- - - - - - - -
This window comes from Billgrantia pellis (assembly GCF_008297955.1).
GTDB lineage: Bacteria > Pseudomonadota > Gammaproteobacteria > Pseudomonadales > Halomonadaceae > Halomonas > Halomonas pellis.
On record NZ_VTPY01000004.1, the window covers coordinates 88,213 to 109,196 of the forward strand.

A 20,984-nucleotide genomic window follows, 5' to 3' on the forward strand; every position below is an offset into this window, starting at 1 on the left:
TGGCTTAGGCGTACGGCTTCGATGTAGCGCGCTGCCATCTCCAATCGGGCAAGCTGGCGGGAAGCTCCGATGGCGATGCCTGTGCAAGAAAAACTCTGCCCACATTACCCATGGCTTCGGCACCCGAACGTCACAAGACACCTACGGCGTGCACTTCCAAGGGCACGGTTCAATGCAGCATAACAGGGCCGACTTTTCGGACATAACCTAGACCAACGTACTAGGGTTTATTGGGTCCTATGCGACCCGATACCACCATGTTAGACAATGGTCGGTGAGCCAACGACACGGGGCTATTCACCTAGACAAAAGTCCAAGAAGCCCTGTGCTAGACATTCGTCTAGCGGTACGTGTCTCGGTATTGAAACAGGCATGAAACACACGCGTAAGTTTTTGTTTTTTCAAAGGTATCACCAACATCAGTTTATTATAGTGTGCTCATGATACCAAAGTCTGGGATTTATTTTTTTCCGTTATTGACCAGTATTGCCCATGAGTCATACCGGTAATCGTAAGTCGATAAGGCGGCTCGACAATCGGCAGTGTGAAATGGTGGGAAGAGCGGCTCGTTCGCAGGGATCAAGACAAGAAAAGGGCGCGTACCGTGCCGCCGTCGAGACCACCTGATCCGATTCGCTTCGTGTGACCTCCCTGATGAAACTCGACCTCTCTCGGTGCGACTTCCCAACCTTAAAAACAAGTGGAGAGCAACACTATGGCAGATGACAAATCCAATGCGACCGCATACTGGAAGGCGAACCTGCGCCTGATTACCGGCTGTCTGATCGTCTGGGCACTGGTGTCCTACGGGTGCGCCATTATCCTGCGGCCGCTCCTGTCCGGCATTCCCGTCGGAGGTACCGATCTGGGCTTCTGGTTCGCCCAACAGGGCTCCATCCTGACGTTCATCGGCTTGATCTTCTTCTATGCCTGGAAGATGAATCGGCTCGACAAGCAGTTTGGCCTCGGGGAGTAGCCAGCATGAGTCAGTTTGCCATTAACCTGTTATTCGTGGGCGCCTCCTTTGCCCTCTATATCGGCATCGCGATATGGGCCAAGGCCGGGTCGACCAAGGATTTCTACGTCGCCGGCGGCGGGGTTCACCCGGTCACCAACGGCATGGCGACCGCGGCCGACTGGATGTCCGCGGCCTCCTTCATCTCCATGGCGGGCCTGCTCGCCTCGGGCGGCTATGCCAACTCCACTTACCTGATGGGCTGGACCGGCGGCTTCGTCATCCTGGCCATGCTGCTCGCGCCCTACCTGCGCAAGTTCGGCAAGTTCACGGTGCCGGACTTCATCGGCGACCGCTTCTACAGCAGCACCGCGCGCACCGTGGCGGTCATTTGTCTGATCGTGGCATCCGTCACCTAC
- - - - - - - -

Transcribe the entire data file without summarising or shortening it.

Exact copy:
This window comes from Billgrantia pellis (assembly GCF_008297955.1).
GTDB lineage: Bacteria > Pseudomonadota > Gammaproteobacteria > Pseudomonadales > Halomonadaceae > Halomonas > Halomonas pellis.
On record NZ_VTPY01000004.1, the window covers coordinates 88,213 to 109,196 of the forward strand.

A 20,984-nucleotide genomic window follows, 5' to 3' on the forward strand; every position below is an offset into this window, starting at 1 on the left:
TGGCTTAGGCGTACGGCTTCGATGTAGCGCGCTGCCATCTCCAATCGGGCAAGCTGGCGGGAAGCTCCGATGGCGATGCCTGTGCAAGAAAAACTCTGCCCACATTACCCATGGCTTCGGCACCCGAACGTCACAAGACACCTACGGCGTGCACTTCCAAGGGCACGGTTCAATGCAGCATAACAGGGCCGACTTTTCGGACATAACCTAGACCAACGTACTAGGGTTTATTGGGTCCTATGCGACCCGATACCACCATGTTAGACAATGGTCGGTGAGCCAACGACACGGGGCTATTCACCTAGACAAAAGTCCAAGAAGCCCTGTGCTAGACATTCGTCTAGCGGTACGTGTCTCGGTATTGAAACAGGCATGAAACACACGCGTAAGTTTTTGTTTTTTCAAAGGTATCACCAACATCAGTTTATTATAGTGTGCTCATGATACCAAAGTCTGGGATTTATTTTTTTCCGTTATTGACCAGTATTGCCCATGAGTCATACCGGTAATCGTAAGTCGATAAGGCGGCTCGACAATCGGCAGTGTGAAATGGTGGGAAGAGCGGCTCGTTCGCAGGGATCAAGACAAGAAAAGGGCGCGTACCGTGCCGCCGTCGAGACCACCTGATCCGATTCGCTTCGTGTGACCTCCCTGATGAAACTCGACCTCTCTCGGTGCGACTTCCCAACCTTAAAAACAAGTGGAGAGCAACACTATGGCAGATGACAAATCCAATGCGACCGCATACTGGAAGGCGAACCTGCGCCTGATTACCGGCTGTCTGATCGTCTGGGCACTGGTGTCCTACGGGTGCGCCATTATCCTGCGGCCGCTCCTGTCCGGCATTCCCGTCGGAGGTACCGATCTGGGCTTCTGGTTCGCCCAACAGGGCTCCATCCTGACGTTCATCGGCTTGATCTTCTTCTATGCCTGGAAGATGAATCGGCTCGACAAGCAGTTTGGCCTCGGGGAGTAGCCAGCATGAGTCAGTTTGCCATTAACCTGTTATTCGTGGGCGCCTCCTTTGCCCTCTATATCGGCATCGCGATATGGGCCAAGGCCGGGTCGACCAAGGATTTCTACGTCGCCGGCGGCGGGGTTCACCCGGTCACCAACGGCATGGCGACCGCGGCCGACTGGATGTCCGCGGCCTCCTTCATCTCCATGGCGGGCCTGCTCGCCTCGGGCGGCTATGCCAACTCCACTTACCTGATGGGCTGGACCGGCGGCTTCGTCATCCTGGCCATGCTGCTCGCGCCCTACCTGCGCAAGTTCGGCAAGTTCACGGTGCCGGACTTCATCGGCGACCGCTTCTACAGCAGCACCGCGCGCACCGTGGCGGTCATTTGTCTGATCGTGGCATCCGTCACCTAC